8 user 22 critic

Roujin Z (1991)

Rôjin Z (original title)
PG-13 | | Animation, Comedy, Drama | April 1996 (USA)
1:53 | Trailer
A compassionate young nurse is determined to help an elderly invalid strapped to a revolutionary health care bed but there are unexpected consequences.


Hiroyuki Kitakubo


Katsuhiro Ôtomo (as Katsuhiro Ohtomo)
1 win. See more awards »





Cast overview, first billed only:
Chisa Yokoyama ... Haruko (voice)
Toni Barry Toni Barry ... Haruko (1994) (voice)
Shinji Ogawa Shinji Ogawa ... Terada (voice)
Allan Wenger Allan Wenger ... Terada (1994) (voice)
Jana Carpenter Jana Carpenter ... Norie (1994) (voice)
Kôji Tsujitani Kôji Tsujitani ... Maeda (voice)
Adam Henderson ... Maeda (1994) (voice)
John Fitzgerald Jay John Fitzgerald Jay ... Hasegawa (1994) (voice)
Chie Satô Chie Satô ... Nobuko (voice) (as Chie Satou)
Ian Thompson Ian Thompson ... Takazawa (1994) (voice)
Barbara Barnes Barbara Barnes ... Nobuko (1994) (voice)
Sean Barrett Sean Barrett ... Ache (1994) (voice)
Blain Fairman ... Ache (1994) (voice) (as Blair Fairman)
Nigel Anthony Nigel Anthony ... Ache (1994) (voice)
Nicolette McKenzie Nicolette McKenzie ... Haru / Nurse (1994) (voice)


An old man is being treated specially by the Department of Health under the so-called Project Z, a special nursing bed with a 6th generation computer on board. When the pain and loneliness of the old man reaches his ex-private nurse, she decides to rescue him from the government's experiment. Thus begins a wild chase through the busy streets of Tokyo as the 6th generation computer begins to have the personality of the old man's ex-wife and as the government's secret project unfolds. Written by Tzung-I Lin <tzung@hugo.att.com>

Plot Summary | Plot Synopsis

Plot Keywords:

old man | nurse | butt | ass | nurse hat | See All (17) »

Motion Picture Rating (MPAA)

Rated PG-13 for language and sexual content | See all certifications »

Parents Guide:

View content advisory »

Did You Know?


[repeated line]
Hasegawa: No one messes with the Ministry of Public Welfare!
See more »


Featured in At the Movies: That's Not All, Folks! (1999) See more »

User Reviews

Part Sci-Fi, Part Action, Part Comedy, Part Satire - A Well-Rounded Film
19 July 2014 | by DonaldDooDSee all my reviews

Can mankind advance without losing their humanity? Conservatives throughout history have fought our gradual change, but ultimately lost, only tarnishing their legacy. Yet even rational, progressive individuals worry about our increasingly wired world, where face-to-face conversation is replaced by text on electronic screens. Thus, Roujin Z's premise is more relevant than ever, over two decades after its release - should technology replace human interaction?

In this near future, Japan is not in mid-Apocalypse, but is a modernized metropolis. People may live longer and enjoy more comforts, but old customs are struggling to survive. The frail, demented eldery aren't always treated with reverence, but as burdens, families ignoring traditional roles by hiring nursing homes or caretakers to provide their needs. With new technology from a mysterious source, the Ministry of Public Welfare reveals the ultimate caretaker for any fading senior citizen: the Z-001, a mechanical bed that functions as a perfect life support system and entertainment center. When one of her patients is forced into the machine through his family's permission, Haruko attempts to free him, objecting to, in her mind, a cold practice.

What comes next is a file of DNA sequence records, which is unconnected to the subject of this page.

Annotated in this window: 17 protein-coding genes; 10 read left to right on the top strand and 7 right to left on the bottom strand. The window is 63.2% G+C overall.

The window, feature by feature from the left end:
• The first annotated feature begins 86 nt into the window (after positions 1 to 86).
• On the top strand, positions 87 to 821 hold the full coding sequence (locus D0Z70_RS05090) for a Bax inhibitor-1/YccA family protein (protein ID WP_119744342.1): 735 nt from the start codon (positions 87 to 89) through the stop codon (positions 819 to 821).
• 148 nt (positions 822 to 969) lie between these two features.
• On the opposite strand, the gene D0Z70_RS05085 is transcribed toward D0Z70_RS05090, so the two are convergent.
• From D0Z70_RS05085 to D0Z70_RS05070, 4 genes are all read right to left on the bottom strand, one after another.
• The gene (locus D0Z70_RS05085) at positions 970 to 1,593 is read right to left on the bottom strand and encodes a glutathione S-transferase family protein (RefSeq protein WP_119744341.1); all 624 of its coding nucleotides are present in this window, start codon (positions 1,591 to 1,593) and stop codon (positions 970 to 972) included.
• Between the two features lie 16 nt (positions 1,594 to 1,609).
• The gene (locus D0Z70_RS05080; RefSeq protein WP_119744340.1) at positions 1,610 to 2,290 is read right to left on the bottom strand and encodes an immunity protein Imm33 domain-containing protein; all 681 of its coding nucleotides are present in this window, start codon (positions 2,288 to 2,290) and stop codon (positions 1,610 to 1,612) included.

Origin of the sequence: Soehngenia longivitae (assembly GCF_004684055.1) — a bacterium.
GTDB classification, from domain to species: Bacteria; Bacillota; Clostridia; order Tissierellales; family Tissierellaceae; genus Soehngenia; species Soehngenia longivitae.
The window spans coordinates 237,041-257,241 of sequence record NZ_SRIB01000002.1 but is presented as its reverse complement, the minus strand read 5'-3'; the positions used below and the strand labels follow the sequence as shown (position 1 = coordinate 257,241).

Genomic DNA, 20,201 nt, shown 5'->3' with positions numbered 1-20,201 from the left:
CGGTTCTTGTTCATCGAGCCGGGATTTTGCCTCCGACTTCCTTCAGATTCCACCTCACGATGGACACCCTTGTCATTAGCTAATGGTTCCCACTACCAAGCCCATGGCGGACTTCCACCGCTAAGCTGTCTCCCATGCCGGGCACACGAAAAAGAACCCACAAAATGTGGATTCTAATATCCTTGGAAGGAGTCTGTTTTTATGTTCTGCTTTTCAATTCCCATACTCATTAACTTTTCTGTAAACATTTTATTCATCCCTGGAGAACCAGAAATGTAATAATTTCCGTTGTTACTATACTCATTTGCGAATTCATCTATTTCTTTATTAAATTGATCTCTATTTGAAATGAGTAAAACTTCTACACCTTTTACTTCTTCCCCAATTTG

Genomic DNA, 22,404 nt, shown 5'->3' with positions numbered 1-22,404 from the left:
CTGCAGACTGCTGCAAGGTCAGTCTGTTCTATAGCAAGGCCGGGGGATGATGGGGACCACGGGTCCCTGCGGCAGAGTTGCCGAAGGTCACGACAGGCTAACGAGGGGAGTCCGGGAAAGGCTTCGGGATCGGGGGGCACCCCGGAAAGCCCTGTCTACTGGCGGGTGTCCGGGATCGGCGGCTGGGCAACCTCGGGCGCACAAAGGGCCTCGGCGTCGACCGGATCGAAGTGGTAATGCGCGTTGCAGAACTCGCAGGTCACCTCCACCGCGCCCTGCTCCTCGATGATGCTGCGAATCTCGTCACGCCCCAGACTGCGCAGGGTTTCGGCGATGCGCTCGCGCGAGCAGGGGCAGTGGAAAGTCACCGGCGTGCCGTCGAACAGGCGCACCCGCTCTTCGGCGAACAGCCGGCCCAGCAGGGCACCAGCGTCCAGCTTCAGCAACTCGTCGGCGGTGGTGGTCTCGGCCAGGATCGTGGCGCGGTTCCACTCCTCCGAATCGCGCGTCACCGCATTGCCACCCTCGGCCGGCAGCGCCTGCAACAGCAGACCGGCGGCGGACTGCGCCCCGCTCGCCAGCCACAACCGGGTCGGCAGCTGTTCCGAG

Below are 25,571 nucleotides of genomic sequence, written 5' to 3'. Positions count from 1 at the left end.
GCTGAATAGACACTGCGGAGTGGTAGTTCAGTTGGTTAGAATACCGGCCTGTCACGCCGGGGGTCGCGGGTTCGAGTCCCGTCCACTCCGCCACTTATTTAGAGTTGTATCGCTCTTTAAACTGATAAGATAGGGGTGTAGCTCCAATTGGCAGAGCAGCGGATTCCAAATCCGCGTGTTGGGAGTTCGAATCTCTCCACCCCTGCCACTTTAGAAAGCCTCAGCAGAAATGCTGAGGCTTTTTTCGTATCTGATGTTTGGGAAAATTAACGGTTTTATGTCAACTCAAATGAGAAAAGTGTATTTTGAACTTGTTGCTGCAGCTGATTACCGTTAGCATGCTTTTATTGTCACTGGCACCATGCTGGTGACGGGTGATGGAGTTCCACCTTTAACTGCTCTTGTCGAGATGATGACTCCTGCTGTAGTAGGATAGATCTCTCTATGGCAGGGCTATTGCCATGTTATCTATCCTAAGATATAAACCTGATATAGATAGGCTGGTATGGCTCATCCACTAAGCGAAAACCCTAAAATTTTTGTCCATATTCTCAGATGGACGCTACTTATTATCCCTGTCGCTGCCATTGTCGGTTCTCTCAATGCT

Little do they know that the Z-001 is more than an advanced medical suite...

The social satire in the film is well-done - slightly outrageous, but not unbelievable. Both sides are portrayed, yet neither are vilified. The film is much more mature than most of the crude, violent sci-fi anime of the 80s/90s. But that's just the starting point for an adventure involving a renegade machine, spiraling out of control as it incorporates whatever touches its wires! A good portion sets up the plot, character, and tone, but at the end of the day, the ridiculous action is the headliner of the movie.

Which isn't to say Roujin Z is a mediocre film. In fact, it mixes many elements to its benefit. Its enjoyable, but not empty of character nor theme. Characters may have comedic reactions to events, but its never out of place, nor overused. The machine's chaotic wake may be impressive, but its serves more purpose than action alone. Its a balanced movie, that doesn't rely on tired, lowest-common-denominator tropes.

I suppose there's minor complaints. Hanako's college friends aren't particularly useful or interesting. The animation is alright, but only that. The main focus is loosened up once the action begins, but it never drops out from the film entirely. Besides, I was enjoying myself regardless.

Roujin Z is a very solid, unfortunately forgotten anime. Its probably too balanced to make your best-of list, but I don't see much to dislike about it. Its perfectly paced, entertaining, a little emotional, and may even make you reflect on life. I'd recommend it to most people, and say its a high pick for sci-fi/retro anime fans.

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Release Date:

April 1996 (USA) See more »

Also Known As:

Roujin Z See more »

Company Credits

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Aspect Ratio:

1.85 : 1
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